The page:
There is also the fact that IT is seen as cost center that needs to be minimized. Even though the upfront cost is expensive the budget keepers and profit margin monitors don’t realize the even higher cost when oh we just lost 3 days or more of productivity from everyone is the cost of not paying up front when the IT folk ask for it.
Until that changes and it won’t till this really hurts a big firm bad. Sadly to what I have seen in 20 years of corporate IT support it doesn’t change till they learn the hard way.
So much this. I’ve been at organizations where IT is forced to grant local administrator privileges to large swathes of the company, and where we couldn’t use AppLocker because it’s “too constrictive.” Of course, there are third-party solutions, but anything above $0 is an “unreasonable” cost. Oh well, hope you have good backups.
Luckily where I work figured some things out ahead of the curve (still somewhat the hard way just a lot eariler)
Very few people have local admin rights, basically developers and such or the few bits of software that require it and that is audited and approved every year. I found that I got along just fine without it when they took it away from us as server admins.
We use different accounts to do server admin work than what we use for email, etc. Heck I have to get an exception to use a password for my day to day account cause stupid Rational products are not smart card aware.
When I had access to the servers that have PII data (and we actually never had access to the data itself, it was all wrapped up in SQL that only the DBAs could fiddle with) it was a quarterly check on access with me electronically checking in and registering my laptop and a scan had to be run on it to look for PII locally, and about a year before I left general server support a background check every 2 years.
It’s hard to believe that in 2016 people can still be so clueless about this. The Pentagon knows that cyberwarfare is a real thing, and they’re in the business of killing people. But huge chunks of our computer infrastructure are run by people who believe in the equivalent of magic beans.
Thank God I use a Mac, so I don’t have to worry about this stuff.
Was going to say that same thing. The MBAs and others at the top see the IT group as a money sink that doesn’t do anything for the company. Then something like this happens and who starts screaming about why it happened and why didn’t they have security in place?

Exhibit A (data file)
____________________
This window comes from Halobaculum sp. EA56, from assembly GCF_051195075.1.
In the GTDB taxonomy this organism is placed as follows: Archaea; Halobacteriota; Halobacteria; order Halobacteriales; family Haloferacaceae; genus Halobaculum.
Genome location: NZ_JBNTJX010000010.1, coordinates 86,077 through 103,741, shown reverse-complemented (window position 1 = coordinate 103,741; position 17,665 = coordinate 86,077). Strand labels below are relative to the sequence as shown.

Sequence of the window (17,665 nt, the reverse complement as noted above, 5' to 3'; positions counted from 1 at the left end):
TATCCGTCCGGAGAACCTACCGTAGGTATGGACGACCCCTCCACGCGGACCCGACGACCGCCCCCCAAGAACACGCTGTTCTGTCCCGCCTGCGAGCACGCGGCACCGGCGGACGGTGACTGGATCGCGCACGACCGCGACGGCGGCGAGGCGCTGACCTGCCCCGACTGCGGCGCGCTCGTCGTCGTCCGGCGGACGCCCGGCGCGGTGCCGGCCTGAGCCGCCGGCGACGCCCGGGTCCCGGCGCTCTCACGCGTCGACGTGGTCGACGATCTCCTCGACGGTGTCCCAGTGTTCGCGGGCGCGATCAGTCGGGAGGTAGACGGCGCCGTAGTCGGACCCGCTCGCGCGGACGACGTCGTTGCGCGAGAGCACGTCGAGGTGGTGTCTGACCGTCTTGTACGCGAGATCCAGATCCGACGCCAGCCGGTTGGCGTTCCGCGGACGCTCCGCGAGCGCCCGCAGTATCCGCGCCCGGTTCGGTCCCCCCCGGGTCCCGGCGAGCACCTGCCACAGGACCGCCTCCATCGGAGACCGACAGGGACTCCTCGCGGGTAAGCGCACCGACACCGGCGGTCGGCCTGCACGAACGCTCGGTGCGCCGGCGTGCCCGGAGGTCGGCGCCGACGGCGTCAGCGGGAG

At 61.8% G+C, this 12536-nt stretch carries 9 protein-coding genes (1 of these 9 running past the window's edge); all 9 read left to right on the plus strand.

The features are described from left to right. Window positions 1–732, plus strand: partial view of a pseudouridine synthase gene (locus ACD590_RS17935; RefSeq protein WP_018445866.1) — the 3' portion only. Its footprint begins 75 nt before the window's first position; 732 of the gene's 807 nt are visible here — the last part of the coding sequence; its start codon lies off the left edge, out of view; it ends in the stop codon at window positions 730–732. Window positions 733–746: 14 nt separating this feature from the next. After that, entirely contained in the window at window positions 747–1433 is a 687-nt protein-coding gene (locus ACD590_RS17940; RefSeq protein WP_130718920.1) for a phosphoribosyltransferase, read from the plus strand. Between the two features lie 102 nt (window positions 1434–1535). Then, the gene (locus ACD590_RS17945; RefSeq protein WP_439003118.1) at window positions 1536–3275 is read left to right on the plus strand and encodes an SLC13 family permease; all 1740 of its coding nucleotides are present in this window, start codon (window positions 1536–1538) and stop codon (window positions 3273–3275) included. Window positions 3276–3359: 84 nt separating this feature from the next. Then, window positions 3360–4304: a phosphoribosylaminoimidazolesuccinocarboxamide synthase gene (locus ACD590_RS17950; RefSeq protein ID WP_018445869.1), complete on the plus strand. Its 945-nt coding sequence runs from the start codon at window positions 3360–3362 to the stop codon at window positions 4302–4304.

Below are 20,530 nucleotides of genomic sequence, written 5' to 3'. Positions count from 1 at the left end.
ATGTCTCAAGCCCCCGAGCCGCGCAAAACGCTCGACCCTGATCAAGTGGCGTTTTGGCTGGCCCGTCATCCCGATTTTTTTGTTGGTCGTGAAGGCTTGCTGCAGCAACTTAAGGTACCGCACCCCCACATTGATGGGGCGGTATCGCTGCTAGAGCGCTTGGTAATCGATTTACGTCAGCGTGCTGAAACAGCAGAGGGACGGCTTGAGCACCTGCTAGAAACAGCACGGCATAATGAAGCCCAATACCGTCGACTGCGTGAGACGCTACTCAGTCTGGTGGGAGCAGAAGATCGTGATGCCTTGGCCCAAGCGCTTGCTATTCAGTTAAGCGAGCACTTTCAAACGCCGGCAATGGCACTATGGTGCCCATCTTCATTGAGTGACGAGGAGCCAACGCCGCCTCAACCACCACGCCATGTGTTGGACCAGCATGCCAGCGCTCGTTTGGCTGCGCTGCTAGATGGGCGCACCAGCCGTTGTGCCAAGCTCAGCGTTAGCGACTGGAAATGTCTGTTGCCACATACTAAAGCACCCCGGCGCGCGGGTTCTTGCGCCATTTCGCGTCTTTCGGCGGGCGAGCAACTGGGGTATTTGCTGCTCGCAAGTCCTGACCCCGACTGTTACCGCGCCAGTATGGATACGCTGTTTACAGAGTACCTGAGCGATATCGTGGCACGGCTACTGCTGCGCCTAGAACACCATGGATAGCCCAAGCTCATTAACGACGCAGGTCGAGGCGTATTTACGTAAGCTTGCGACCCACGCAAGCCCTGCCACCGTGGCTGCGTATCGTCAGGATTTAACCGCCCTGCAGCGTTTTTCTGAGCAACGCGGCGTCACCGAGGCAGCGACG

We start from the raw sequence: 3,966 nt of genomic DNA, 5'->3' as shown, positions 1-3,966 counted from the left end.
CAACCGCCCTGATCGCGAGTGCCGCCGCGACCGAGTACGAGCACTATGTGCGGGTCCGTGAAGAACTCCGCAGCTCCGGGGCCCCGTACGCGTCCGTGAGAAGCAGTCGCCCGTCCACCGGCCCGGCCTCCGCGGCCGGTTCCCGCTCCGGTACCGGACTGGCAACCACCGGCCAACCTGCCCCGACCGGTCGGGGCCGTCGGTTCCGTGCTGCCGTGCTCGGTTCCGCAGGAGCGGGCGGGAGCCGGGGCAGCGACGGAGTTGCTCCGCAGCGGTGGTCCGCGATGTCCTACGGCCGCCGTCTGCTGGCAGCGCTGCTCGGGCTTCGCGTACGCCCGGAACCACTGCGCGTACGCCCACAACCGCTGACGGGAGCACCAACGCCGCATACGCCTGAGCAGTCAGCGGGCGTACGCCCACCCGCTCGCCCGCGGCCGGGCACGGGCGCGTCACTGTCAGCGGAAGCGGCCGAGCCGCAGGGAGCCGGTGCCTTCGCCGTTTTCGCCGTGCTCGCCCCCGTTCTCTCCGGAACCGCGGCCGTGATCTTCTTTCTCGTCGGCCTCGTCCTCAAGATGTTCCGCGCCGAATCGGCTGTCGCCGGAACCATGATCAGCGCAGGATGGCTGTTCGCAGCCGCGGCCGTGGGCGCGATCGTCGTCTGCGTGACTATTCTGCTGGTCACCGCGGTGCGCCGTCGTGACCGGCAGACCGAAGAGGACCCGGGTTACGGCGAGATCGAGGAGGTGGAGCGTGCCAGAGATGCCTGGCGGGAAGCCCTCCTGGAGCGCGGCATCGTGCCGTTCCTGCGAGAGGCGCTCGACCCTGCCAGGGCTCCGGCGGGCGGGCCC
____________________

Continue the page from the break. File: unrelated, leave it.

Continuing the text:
Back-up frequently and avoid Microsoft products.
It is not just on microsoft systems. It can come in through your browser ransomware hits phone and tablets. So far it is just a scam, they lock out your browser, but don’t access your data. It is just a matter of time.
I’m inclined to label this trivial, though I may be eating that label in the future.
Three words: Mandatory. Access. Control.
Ironically… not terribly mandatory in most systems. Unfortunately, try getting most users to learn to like it, much less use it.
ETA: On second thought… encryption isn’t locked up by MAC anyway. I guess this is why I’m not in IT.
That’s what I don’t understand. Most all methods of paying someone significant amounts remotely are traceable. How do they not get caught by just following the money?
simply by being in another country where we can’t prosecute them.
Speaking of “cost centers”, my department just lost it’s COLA this year, because an non-technical executive of our IT department (yeah. The guy was the VP of finance, retired, then was hired on as the VP of IT and physical security 3 months later) made a bad decision. To push out new store kiosk software a week before a big sale. It was so rapid the software wasn’t tested. The sale was our springtime Black Friday. We had no chance to field test, find any bugs, or develop workarounds for known issues.
He gets to keep his job. We get to not have our pay match inflation.
I know. We’ve been working overtime for two months because of a lack of field testing. Then this bozo decided to completely contradict our workarounds.
He literally sent out an email blast to all our stores telling them to disregard any of the helpdesk’s fixes, and to instead call them into us, and have them documented.
So now we have several hundred tickets for the same six problems, we aren’t allowed to tell them how to fix it in the meantime (on penalty of possibly losing our jobs) and the company is still hemorrhaging money.
Sometimes I fantasize that if only we as a department could sabotage that guy’s stuff just right, he’ll end up looking like the unqualified moron he is in front of the CEO, and that’ll be the last we see of him.
Why do you have to hurt my brain like that on a Friday?
Exactly. Working helldesk, when I get sharp remarks from executives, I sooooo badly want to say “I keep your Point of Sales running. Do you have any idea how fast you won’t have any money if someone on my team decided to sabotage them?”
Count yourself lucky. I have to live with it.
I’ve crawled the IT trenches myself. I feel your pain.